I Fell In Love Online--But Here's What Happened When We Met In Person
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“We’re a team,” he told me, by now fully rested and grinning. “I love you. There’s nothing we can’t do together.”
Inevitably, our week together came to a close. I had tears in my eyes on my way to the airport and not just because I was sad to leave him – in a drunken fit of clarity the night before, I had pushed him away as he reached for me in bed and tried to break up with him, but then I chickened out at the moment of truth. I felt guilty for denying him sex; it was potentially months before we’d see each other again and he was my boyfriend, my Real Life Boyfriend, the man I loved. But it didn’t change the way I felt inside – a growing awareness that he wasn’t the right guy for me.
He must have felt it, too, even though he didn’t share it with me. When I got back to work and my daily routine, he seemed clingier towards me, almost desperate to get my attention, no matter what time of day or night. The three-hour time difference and my lack of sleep didn’t help matters. I grew increasingly irritated with his endless barrage of complaints about his boring day-job, his lack of a social life, his jealousy over the success of other artists in his field. I felt like nothing I did satisfied his need for comfort and connection. His constant stream of talking wasn’t even especially intimate; every word he uttered and typed rubbed me raw with his need.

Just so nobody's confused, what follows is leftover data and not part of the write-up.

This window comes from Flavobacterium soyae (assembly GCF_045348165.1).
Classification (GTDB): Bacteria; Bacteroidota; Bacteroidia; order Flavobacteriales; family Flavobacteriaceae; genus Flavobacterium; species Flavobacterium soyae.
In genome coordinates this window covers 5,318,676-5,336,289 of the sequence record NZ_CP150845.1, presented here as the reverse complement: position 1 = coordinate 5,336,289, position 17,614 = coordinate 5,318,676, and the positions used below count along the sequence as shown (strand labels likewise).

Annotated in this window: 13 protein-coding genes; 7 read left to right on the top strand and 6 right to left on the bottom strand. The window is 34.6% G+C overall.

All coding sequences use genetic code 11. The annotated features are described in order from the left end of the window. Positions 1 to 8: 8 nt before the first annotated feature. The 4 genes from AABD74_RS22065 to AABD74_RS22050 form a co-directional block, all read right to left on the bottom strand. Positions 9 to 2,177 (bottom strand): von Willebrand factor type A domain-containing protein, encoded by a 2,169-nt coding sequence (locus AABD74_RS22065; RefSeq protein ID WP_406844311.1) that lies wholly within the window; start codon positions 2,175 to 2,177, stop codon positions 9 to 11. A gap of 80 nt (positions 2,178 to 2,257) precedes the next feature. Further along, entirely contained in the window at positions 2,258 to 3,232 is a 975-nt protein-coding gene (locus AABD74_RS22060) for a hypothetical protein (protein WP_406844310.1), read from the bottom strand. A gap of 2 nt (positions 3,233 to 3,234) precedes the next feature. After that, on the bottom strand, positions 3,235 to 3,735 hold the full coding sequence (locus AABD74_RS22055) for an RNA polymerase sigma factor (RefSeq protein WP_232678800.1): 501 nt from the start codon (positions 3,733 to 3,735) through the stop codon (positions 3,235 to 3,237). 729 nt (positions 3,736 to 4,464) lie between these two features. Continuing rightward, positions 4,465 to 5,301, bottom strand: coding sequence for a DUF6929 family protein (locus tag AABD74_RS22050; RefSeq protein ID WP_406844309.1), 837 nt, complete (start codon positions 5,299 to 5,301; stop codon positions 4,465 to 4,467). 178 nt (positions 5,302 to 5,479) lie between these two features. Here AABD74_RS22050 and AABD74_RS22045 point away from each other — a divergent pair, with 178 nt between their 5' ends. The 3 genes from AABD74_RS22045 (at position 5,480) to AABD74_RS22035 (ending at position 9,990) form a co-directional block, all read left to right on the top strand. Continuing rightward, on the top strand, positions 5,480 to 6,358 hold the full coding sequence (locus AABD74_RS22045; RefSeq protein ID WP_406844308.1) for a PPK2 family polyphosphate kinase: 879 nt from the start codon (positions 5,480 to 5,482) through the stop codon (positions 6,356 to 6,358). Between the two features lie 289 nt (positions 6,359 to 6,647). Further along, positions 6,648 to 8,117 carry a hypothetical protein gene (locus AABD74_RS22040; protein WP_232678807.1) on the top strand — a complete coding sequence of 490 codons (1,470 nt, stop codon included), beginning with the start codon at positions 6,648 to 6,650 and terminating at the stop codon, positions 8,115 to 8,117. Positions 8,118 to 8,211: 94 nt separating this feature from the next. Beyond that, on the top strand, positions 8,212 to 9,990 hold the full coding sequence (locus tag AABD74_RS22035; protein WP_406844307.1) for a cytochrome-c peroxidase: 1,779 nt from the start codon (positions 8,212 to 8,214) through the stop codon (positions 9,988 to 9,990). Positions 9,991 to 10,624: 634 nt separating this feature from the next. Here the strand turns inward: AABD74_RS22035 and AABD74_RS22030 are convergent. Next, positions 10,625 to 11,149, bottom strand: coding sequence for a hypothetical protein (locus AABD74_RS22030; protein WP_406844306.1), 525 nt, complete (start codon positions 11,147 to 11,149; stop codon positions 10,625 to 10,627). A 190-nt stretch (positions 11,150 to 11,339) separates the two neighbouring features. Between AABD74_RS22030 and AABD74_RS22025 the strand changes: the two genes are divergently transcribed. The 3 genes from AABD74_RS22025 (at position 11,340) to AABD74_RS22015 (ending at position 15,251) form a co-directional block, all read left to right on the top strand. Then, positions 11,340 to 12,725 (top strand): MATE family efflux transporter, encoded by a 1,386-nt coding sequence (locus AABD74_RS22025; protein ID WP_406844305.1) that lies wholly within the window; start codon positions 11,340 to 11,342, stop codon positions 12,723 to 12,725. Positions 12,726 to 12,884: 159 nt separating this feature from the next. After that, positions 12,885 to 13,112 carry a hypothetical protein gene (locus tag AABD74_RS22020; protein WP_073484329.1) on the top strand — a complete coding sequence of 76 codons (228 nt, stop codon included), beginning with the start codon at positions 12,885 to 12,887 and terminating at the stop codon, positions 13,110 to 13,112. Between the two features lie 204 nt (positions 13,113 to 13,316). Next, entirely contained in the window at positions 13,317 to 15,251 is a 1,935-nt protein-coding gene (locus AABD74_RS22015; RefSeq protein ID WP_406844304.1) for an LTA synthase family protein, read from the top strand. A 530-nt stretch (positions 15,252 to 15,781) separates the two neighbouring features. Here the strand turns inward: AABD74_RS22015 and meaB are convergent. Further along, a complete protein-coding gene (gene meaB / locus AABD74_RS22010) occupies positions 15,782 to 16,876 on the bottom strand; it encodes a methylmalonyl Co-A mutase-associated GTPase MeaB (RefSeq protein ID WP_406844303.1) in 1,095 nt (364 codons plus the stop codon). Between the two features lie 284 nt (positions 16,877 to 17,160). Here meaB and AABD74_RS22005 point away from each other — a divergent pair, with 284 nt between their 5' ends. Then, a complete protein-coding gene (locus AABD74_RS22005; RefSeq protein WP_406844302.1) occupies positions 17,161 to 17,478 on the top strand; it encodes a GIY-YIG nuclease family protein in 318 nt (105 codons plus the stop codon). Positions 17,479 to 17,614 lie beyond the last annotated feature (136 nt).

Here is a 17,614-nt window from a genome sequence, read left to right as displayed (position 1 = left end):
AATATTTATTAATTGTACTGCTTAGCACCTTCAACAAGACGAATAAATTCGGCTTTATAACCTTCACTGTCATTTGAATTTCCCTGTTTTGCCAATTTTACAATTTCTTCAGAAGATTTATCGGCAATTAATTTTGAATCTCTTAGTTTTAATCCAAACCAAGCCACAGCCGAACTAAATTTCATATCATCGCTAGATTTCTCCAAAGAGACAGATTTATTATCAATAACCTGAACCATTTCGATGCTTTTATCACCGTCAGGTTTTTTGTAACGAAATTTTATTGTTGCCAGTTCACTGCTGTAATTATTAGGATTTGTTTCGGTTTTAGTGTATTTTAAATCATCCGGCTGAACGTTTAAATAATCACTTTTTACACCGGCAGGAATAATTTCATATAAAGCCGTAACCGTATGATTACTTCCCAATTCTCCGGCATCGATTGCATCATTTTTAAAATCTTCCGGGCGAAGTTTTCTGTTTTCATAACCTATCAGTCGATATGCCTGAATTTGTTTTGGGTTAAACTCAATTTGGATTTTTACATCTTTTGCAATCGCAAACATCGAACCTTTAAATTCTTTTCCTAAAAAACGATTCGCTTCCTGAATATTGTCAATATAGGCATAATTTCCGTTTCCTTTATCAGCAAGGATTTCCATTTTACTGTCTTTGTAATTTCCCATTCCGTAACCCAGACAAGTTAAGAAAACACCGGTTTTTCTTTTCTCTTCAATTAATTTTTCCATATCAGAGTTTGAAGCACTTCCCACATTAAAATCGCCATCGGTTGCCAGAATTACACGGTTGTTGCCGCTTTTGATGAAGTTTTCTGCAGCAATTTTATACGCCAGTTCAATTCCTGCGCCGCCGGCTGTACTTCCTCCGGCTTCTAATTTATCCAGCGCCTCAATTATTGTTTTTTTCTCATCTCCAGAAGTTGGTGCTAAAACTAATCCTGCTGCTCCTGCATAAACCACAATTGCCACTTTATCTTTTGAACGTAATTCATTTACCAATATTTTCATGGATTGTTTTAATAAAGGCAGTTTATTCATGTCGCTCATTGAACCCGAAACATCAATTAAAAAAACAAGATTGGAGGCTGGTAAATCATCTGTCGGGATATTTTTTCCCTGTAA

I’d die for you, I remember thinking. But I won’t live for you.
He didn’t need me to die for him. He needed for me to be honest with him. But I pushed him away instead. As the weeks passed, I picked fights that were nonsensical at best and mean-spirited jabs at worst. The terrible and almost unbelievable part of the whole thing was, I still loved him and desperately wanted for things to work out between us.
I let him do the breaking up; I rationalized again, this time telling myself that I couldn’t be another woman who hurt him. What a cop-out. He broke my heart by telling me that he had been trying to convince himself that he was in love with me. But he was crying so hard that I didn’t really believe him. He insisted that it wasn’t all pretend, but I was furious with the way he had pulled the rug out from under me. Why does love have to end in take-backs? Why couldn’t he have said, “I love you, but my feelings changed” instead of telling me that none of it was real?
For weeks, I woke up to fresh tears. I cried in the shower and on the ride to work. I cried while listening to his songs on my iPod. I cried while reading his Twitter feed, even though I had deleted both him and his circle of friends from my social network. I took his innocuous 140-character musings as potential signs – was the Garth Brooks video from a broken-hearted lover that he favorited on YouTube an obscure but deliberate shout-out? It wasn’t. Within a few days of our breakup, he had a new love interest that soon morphed into the role of girlfriend, someone who lived in his state and went to the movies with him and joked with him and seemed to care about him as much as I ever had.
I tried to get over him without much success. A month after the break-up, I slept with a friend after a few drinks and an invitation to watch Netflix movies in my bedroom. “Make me forget,” I told him as we kissed. I pictured my ex’s hands and mouth on me. It wasn’t until I was actually having sex with my friend that I could focus on the guy I was with, the moment where he and I joined together, not a longing fantasy of my ex-boyfriend.